Building the Prison State: Race and the Politics of Mass Incarceration

Building the Prison State: Race and the Politics of Mass Incarceration

by Heather Schoenfeld

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The United States incarcerates more people per capita than any other industrialized nation in the world—about 1 in 100 adults, or more than 2 million people—while national spending on prisons has catapulted 400 percent. Given the vast racial disparities in incarceration, the prison system also reinforces race and class divisions. How and why did we become the world’s leading jailer? And what can we, as a society, do about it?
Reframing the story of mass incarceration, Heather Schoenfeld illustrates how the unfinished task of full equality for African Americans led to a series of policy choices that expanded the government’s power to punish, even as they were designed to protect individuals from arbitrary state violence. Examining civil rights protests, prison condition lawsuits, sentencing reforms, the War on Drugs, and the rise of conservative Tea Party politics, Schoenfeld explains why politicians veered from skepticism of prisons to an embrace of incarceration as the appropriate response to crime. To reduce the number of people behind bars, Schoenfeld argues that we must transform the political incentives for imprisonment and develop a new ideological basis for punishment.

Product Details

ISBN-13: 9780226521152
Publisher: University of Chicago Press
Publication date: 02/19/2018
Series: Chicago Series in Law and Society
Sold by: Barnes & Noble
Format: NOOK Book
Pages: 352
File size: 1 MB

About the Author

Heather Schoenfeld is a sociologist and assistant professor of legal studies and education and social policy at Northwestern University.

Read an Excerpt


A New Perspective on the Carceral State

Gradually, during the last decade, punishments for fractious criminals on the former chain gangs have been made less objectionable. First, the lash was abandoned. Then the solitary confinement cell, "the sweat box," the stocks ... And last of all shackles ... The only punishment now invoked is confinement in a regular cell with a restricted diet. — "No More Shackles for Convicts," Atlanta Constitution, July 17, 1938, C4.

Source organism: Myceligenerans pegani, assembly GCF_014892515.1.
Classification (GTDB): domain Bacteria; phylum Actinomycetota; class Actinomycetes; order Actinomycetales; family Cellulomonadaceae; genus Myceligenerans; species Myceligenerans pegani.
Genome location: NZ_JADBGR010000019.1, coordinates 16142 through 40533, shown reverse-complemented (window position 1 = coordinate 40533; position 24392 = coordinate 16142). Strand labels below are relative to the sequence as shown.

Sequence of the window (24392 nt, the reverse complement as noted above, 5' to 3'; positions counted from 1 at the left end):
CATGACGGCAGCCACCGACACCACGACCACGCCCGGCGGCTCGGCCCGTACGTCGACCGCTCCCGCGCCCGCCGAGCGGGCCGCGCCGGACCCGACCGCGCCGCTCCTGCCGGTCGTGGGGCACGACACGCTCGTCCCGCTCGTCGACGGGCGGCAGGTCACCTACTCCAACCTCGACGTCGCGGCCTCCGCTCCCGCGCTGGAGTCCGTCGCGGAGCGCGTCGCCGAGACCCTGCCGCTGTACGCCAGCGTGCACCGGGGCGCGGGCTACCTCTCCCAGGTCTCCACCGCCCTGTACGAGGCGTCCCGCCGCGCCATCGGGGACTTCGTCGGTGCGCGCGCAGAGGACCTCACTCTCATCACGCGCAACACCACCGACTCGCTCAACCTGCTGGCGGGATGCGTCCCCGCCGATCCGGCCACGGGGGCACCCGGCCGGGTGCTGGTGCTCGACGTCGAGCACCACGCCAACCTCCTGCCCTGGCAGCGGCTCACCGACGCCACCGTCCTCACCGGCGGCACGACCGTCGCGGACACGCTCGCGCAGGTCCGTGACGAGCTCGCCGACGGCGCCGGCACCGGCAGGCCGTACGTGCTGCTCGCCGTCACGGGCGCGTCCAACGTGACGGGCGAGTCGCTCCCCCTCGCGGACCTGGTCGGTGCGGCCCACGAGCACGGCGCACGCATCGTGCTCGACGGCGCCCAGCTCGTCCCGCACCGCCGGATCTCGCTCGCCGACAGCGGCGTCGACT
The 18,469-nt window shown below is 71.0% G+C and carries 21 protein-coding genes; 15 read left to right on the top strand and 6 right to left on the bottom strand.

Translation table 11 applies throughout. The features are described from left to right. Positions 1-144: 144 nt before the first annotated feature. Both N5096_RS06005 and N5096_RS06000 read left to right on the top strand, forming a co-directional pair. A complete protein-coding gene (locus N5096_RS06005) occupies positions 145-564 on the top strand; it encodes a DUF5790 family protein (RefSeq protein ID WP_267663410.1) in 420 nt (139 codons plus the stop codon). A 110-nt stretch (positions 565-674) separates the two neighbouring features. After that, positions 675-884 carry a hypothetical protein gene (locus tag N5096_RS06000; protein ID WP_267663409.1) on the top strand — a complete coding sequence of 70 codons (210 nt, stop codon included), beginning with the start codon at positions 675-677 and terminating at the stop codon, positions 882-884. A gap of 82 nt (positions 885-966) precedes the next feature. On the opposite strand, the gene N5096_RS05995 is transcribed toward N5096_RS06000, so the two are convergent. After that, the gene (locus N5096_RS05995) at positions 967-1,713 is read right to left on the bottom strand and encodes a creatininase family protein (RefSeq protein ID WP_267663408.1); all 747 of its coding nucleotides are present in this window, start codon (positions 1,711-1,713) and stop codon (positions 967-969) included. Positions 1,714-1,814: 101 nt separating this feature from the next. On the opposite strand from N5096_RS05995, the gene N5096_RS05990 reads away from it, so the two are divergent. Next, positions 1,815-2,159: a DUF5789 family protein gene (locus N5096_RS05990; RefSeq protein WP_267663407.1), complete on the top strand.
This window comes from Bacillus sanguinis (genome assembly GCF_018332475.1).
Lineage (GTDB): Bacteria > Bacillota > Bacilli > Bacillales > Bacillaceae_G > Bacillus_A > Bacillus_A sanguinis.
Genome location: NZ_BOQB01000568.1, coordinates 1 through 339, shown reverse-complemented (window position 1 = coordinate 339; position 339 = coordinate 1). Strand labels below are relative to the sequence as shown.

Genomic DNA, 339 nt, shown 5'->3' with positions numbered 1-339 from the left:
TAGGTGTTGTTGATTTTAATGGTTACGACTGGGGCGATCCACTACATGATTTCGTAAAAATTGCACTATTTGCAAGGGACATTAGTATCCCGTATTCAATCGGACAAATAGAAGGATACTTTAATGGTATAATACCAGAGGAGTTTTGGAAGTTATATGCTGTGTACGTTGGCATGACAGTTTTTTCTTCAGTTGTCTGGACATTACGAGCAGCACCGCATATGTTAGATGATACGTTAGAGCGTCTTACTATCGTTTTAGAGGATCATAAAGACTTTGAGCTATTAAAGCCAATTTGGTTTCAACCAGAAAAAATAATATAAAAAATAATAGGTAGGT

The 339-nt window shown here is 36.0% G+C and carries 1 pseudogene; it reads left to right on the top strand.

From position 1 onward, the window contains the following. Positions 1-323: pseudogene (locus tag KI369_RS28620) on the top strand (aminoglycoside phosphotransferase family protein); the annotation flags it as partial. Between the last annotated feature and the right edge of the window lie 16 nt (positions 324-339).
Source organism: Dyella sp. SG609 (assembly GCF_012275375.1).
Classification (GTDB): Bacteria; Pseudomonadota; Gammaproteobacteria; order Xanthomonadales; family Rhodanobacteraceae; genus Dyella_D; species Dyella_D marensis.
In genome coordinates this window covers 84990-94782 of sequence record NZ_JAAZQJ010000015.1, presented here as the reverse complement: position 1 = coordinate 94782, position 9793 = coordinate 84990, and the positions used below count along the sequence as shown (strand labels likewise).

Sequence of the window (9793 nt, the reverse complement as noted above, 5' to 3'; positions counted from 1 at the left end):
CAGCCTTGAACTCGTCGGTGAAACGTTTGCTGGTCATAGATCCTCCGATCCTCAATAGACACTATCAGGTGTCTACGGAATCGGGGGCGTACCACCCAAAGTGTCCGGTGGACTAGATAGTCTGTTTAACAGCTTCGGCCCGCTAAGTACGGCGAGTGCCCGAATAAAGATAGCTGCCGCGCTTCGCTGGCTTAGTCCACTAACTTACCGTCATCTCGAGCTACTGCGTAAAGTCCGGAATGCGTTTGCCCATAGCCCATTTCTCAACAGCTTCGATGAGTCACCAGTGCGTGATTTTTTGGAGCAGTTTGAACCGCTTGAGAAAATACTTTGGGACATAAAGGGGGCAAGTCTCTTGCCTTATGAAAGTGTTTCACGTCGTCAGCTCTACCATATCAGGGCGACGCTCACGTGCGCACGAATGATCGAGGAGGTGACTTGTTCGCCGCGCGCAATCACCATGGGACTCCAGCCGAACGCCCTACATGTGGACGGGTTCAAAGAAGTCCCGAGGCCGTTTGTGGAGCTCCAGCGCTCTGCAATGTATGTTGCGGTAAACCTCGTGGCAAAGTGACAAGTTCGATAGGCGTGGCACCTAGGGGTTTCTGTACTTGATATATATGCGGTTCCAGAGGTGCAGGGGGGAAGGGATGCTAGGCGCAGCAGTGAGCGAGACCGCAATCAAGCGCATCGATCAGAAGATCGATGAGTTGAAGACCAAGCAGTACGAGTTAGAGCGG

In 2002, the Florida Department of Corrections built fifteen "dog cages" at Union Correctional Institution — the state's original prison. The cages are box-shaped, approximately ten square feet, with reinforced wire walls through which flow fresh air, sun, and other natural elements. The space between the wires is not big enough to put a hand or arm through. This is important because the dog cages are not used by dogs; they are used by prisoners segregated in "close management" for their two hours of recreation time per week — one prisoner per cage. Close management units — found in five of Florida's seventy-two prisons — are Florida's version of the "supermax" prison. It is a prison within the prison, aimed at controlling the behavior of prisoners who don't follow prison rules or are deemed too violent for the general population. According to expert testimony in a 2003 legal challenge of close management practices in Florida, "except for the few hours a week during which they are taken to their exercise cages," prisoners in close management have "no meaningful out-of-cell activity," are "subjected to unreasonable property limits," and "denied opportunities to engage in the bare minimum ... programming that would be necessary for them to remain cognitively alert and intellectually functional." Because long-term confinement in solitary conditions can severely debilitate prisoners, many professionals, activists, and academics believe these practices amount to "legalized torture." Yet, between 1970 and 2015, state and federal corrections departments increasingly turned to close management, administrative segregation, secure housing units, and supermax facilities — where prisoners "spend 22 to 24 hours a day locked in small, sometimes windowless, cells" — in order to maintain control of large and potentially violent prison populations.